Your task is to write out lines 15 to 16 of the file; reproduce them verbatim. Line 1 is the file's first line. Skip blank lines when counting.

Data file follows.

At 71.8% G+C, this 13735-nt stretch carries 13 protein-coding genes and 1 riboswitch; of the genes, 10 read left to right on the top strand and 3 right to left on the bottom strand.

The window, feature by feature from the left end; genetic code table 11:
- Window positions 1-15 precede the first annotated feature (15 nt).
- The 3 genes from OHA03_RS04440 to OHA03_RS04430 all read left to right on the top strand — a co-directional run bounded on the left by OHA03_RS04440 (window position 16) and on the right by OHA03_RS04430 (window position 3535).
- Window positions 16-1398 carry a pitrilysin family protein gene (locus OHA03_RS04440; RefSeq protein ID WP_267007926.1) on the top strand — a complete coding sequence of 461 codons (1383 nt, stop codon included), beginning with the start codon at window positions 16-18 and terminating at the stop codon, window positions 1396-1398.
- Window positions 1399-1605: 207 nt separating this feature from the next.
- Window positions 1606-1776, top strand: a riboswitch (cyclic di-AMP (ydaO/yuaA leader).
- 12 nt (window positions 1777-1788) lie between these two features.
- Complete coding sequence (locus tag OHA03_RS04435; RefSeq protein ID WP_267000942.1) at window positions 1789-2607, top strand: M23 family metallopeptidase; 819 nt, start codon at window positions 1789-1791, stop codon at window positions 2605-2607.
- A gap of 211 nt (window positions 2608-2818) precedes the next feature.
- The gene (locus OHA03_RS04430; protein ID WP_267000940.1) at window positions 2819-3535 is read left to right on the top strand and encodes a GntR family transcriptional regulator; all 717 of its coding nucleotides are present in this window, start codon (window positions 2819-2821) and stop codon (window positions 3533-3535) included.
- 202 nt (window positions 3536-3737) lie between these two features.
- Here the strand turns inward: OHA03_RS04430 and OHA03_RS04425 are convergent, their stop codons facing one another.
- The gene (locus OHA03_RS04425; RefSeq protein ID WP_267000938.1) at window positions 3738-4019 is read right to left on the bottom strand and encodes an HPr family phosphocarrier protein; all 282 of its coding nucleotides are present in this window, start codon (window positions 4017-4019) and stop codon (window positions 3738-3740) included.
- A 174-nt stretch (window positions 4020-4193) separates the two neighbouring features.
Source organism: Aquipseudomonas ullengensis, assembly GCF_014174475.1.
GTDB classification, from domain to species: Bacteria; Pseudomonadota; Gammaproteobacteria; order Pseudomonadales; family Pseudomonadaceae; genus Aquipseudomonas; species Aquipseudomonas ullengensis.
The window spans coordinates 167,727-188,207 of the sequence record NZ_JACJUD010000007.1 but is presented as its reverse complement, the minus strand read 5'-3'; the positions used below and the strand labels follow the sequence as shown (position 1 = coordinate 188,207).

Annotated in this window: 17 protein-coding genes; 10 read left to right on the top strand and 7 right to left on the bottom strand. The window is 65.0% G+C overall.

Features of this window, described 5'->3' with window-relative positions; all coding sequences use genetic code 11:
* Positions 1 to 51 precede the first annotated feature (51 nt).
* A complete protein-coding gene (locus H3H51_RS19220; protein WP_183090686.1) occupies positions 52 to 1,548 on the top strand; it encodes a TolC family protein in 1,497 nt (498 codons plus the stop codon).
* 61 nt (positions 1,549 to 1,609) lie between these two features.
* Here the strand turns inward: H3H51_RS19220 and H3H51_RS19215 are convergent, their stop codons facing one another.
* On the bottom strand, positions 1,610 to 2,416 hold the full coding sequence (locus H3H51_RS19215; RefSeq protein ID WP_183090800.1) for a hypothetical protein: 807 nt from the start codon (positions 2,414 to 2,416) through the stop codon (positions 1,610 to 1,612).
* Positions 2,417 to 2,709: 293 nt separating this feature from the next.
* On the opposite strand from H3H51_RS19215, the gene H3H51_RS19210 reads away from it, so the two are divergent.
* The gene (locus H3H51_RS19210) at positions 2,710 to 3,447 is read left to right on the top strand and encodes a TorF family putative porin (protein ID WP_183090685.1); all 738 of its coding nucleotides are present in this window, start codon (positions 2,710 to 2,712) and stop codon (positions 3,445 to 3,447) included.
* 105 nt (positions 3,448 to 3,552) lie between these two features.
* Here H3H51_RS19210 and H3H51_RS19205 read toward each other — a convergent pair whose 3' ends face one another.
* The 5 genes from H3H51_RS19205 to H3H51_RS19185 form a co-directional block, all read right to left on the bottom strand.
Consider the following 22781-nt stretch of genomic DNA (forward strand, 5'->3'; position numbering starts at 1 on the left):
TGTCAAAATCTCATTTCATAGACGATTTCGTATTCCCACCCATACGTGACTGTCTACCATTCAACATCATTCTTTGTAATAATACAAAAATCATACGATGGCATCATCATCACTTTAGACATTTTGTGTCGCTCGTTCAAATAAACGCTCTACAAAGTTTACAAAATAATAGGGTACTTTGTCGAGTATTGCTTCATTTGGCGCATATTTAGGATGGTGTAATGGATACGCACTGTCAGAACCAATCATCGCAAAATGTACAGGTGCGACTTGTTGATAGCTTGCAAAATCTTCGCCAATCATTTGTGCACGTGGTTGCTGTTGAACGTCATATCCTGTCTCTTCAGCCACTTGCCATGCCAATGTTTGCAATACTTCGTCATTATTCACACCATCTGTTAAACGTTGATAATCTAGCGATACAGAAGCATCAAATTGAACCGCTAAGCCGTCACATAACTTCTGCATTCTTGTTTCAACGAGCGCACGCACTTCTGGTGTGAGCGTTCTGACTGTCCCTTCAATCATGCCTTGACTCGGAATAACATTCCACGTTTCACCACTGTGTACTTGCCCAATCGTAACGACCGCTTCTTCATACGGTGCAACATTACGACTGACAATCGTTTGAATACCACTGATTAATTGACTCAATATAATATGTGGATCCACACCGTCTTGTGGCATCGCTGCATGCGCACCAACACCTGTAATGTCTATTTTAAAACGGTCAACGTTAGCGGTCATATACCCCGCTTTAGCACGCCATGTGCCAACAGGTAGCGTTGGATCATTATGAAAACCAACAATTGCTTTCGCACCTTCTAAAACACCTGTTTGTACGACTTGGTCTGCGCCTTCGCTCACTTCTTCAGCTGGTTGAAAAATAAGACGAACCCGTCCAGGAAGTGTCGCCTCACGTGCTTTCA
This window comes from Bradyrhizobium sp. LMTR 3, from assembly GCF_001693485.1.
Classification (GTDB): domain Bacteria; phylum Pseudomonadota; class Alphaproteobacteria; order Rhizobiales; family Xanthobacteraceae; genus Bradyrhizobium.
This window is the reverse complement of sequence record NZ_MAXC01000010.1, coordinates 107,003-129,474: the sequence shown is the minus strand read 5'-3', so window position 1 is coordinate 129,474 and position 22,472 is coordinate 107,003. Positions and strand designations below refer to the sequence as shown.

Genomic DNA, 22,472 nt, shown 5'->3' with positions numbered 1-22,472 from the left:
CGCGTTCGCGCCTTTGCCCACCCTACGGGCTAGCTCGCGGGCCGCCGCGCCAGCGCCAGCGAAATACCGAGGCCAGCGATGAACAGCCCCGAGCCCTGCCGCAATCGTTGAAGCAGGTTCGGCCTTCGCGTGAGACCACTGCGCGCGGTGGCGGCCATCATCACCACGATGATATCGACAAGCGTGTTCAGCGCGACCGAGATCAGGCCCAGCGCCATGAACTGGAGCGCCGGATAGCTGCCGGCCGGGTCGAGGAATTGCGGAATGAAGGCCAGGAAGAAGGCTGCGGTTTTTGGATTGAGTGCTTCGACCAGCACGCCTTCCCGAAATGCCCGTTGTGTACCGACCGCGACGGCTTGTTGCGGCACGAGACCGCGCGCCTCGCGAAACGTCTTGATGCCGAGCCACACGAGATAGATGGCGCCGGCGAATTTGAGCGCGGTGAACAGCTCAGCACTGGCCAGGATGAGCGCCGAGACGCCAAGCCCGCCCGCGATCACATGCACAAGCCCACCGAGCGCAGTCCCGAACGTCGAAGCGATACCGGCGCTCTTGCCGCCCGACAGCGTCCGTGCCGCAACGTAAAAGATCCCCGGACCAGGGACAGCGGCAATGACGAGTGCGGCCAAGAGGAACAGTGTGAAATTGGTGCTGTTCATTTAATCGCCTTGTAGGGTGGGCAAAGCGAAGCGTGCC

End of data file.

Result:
- A 174-nt stretch (window positions 4020-4193) separates the two neighbouring features.
Source organism: Aquipseudomonas ullengensis, assembly GCF_014174475.1.